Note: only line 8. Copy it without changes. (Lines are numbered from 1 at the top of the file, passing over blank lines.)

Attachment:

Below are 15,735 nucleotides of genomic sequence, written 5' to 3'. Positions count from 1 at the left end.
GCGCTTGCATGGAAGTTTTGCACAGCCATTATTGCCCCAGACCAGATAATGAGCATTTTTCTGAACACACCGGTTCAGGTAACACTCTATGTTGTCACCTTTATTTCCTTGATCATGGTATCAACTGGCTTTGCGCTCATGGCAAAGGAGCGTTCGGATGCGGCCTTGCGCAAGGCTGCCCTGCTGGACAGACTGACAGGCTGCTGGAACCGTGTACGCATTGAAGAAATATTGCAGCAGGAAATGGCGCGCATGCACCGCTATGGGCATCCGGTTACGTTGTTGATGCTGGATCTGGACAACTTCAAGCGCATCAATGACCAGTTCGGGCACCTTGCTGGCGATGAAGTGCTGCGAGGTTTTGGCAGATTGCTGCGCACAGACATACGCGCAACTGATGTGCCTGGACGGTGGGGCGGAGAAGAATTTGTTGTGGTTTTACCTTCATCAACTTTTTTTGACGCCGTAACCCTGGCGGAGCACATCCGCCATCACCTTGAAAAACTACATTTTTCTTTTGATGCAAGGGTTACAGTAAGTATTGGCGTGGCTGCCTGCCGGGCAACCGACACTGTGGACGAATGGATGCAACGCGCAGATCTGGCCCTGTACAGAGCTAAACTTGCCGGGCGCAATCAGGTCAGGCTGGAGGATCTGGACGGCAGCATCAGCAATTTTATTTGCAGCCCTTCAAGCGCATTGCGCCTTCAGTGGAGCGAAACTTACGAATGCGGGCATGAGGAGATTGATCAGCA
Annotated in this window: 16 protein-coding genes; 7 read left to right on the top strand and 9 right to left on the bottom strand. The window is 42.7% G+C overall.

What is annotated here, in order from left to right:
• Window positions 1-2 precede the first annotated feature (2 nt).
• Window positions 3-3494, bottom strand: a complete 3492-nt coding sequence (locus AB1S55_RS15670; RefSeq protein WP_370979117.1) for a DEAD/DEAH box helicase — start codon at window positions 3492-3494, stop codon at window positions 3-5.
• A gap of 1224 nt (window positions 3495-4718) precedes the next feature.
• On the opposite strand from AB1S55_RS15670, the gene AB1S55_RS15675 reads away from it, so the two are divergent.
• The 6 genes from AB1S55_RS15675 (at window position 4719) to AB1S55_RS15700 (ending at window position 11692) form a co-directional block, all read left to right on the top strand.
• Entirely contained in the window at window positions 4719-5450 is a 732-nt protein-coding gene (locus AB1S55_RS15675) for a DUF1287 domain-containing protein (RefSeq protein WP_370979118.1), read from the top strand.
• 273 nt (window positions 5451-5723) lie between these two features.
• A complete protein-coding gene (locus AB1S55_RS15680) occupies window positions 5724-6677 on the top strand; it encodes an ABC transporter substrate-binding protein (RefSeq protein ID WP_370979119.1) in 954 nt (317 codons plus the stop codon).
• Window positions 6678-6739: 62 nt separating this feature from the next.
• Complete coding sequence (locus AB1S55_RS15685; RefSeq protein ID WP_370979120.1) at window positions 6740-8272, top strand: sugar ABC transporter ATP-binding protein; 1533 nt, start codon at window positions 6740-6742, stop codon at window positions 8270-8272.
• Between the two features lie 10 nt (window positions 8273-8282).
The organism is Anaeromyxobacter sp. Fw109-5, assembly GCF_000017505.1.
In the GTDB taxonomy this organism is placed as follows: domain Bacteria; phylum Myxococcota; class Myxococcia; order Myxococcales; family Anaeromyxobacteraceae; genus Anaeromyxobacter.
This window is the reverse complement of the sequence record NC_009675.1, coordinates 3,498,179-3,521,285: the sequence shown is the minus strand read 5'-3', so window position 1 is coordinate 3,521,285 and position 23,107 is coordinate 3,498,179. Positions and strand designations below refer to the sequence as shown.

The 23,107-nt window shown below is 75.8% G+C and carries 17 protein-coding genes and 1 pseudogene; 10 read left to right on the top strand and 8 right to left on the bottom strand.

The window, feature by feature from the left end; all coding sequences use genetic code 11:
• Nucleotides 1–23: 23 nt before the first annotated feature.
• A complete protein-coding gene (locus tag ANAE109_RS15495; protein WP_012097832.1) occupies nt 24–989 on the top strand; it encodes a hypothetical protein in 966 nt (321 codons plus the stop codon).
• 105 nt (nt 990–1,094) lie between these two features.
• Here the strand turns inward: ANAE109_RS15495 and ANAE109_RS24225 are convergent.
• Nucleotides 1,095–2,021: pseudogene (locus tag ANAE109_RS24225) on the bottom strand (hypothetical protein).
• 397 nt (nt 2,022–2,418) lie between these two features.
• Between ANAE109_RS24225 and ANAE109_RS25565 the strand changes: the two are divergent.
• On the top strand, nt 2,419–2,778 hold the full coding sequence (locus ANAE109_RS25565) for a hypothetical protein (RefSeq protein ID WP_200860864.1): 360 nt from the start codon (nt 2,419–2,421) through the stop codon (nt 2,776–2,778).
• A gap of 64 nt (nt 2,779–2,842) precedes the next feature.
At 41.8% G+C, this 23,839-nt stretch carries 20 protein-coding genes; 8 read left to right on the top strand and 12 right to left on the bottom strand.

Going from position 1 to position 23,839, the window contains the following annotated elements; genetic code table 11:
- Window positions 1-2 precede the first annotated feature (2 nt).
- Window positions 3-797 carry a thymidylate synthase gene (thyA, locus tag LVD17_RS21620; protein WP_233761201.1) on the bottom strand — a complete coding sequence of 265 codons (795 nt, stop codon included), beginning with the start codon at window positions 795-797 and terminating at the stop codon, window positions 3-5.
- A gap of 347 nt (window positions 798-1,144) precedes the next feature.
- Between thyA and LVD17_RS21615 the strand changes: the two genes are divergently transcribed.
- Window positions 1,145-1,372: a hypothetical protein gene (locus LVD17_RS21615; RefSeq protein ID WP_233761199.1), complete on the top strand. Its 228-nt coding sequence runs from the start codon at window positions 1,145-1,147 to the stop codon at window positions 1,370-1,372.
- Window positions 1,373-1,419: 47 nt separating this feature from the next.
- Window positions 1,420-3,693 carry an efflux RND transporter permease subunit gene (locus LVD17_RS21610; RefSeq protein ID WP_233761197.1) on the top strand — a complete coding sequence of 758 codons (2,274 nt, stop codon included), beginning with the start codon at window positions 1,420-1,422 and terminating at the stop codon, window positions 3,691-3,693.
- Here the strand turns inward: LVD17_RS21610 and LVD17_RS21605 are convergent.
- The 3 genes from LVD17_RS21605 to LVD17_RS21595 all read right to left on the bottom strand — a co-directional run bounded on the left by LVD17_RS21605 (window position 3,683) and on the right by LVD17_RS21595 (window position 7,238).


• On the opposite strand from AB1S55_RS15670, the gene AB1S55_RS15675 reads away from it, so the two are divergent.